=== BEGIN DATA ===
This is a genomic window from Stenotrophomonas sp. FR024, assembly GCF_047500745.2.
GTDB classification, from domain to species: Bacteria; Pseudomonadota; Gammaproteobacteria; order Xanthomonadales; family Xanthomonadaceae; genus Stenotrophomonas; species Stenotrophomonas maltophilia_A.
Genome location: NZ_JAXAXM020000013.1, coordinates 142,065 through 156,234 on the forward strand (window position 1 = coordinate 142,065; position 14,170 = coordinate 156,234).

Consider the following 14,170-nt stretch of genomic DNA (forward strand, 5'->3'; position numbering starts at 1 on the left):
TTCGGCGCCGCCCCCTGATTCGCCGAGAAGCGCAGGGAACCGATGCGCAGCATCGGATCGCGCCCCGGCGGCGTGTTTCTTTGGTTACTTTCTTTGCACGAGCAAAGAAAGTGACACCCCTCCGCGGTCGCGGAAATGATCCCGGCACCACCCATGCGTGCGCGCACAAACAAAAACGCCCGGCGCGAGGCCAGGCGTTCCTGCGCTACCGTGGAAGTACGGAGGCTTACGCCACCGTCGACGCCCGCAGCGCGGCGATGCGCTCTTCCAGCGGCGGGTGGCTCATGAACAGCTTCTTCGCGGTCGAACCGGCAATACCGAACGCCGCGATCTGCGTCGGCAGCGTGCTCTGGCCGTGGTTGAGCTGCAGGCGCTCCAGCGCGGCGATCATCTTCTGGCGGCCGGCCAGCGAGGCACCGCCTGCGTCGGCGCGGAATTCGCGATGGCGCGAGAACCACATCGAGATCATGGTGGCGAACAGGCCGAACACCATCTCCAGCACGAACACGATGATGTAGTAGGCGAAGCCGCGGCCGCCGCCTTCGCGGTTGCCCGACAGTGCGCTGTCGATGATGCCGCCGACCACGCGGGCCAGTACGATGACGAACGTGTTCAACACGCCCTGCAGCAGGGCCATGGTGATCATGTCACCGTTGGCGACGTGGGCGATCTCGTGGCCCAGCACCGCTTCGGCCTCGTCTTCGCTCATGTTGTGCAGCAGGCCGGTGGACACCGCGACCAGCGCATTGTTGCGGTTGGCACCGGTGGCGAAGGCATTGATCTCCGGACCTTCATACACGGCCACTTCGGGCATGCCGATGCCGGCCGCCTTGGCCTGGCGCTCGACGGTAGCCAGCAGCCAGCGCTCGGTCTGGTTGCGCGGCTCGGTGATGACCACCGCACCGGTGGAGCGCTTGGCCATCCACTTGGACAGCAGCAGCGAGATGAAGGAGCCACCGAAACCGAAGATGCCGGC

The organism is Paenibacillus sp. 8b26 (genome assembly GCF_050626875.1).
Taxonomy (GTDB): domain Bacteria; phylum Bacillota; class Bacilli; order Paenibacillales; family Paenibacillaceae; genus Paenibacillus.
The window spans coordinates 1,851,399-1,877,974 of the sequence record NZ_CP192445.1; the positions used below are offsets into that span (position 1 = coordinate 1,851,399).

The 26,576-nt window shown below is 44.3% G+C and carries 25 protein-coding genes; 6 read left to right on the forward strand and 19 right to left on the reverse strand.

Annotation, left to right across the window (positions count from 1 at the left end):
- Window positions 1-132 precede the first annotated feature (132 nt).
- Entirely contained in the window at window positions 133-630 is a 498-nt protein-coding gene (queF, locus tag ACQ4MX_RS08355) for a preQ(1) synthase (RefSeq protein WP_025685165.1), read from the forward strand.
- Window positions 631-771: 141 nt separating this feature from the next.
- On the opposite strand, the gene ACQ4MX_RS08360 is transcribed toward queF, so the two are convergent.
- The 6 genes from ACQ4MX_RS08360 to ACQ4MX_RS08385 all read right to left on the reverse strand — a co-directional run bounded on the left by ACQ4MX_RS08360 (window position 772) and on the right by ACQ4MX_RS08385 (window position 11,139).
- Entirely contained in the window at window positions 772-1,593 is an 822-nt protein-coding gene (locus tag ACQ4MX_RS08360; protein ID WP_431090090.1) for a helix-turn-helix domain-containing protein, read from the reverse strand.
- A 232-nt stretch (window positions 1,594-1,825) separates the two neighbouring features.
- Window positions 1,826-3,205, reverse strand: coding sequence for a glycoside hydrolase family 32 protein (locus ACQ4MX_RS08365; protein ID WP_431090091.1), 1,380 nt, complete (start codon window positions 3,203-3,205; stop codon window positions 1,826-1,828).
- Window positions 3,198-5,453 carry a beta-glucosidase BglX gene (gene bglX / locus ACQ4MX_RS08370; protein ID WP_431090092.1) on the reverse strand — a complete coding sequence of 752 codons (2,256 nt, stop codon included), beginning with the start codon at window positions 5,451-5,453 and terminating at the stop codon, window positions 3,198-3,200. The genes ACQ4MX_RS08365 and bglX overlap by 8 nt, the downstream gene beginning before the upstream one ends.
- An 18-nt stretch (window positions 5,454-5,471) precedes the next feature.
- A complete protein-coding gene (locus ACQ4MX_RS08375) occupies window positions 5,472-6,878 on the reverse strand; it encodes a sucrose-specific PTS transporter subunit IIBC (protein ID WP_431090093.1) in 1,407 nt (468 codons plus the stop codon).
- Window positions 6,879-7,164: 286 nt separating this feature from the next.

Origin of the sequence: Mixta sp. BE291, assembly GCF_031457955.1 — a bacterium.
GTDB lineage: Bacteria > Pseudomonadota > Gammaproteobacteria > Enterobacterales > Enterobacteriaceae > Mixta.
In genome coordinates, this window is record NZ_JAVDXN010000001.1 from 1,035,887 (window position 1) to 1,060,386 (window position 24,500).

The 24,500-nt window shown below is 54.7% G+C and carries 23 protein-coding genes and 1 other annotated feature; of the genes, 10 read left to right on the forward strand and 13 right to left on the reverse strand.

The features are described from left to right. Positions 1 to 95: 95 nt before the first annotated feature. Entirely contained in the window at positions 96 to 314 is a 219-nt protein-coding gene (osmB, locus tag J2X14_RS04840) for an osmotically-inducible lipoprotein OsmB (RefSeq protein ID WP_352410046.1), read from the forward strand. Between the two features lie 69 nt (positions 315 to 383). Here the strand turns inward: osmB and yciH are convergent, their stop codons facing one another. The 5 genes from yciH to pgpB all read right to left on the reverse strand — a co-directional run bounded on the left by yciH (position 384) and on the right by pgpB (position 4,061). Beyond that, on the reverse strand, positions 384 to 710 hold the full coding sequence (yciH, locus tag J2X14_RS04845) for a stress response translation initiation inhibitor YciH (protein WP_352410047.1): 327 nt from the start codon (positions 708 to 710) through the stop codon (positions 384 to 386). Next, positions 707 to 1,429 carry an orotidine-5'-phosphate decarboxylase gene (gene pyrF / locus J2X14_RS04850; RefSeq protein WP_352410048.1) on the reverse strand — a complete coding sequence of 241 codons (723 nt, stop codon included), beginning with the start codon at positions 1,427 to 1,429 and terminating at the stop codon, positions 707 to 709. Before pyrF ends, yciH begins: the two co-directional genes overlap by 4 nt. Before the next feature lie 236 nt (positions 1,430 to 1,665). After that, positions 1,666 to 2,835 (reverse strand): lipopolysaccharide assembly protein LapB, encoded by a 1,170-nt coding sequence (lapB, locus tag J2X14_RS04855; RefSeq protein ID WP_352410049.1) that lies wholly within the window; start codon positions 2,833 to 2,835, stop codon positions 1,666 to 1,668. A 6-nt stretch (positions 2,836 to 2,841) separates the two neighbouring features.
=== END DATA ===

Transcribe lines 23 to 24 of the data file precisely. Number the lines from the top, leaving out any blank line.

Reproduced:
Origin of the sequence: Mixta sp. BE291, assembly GCF_031457955.1 — a bacterium.
GTDB lineage: Bacteria > Pseudomonadota > Gammaproteobacteria > Enterobacterales > Enterobacteriaceae > Mixta.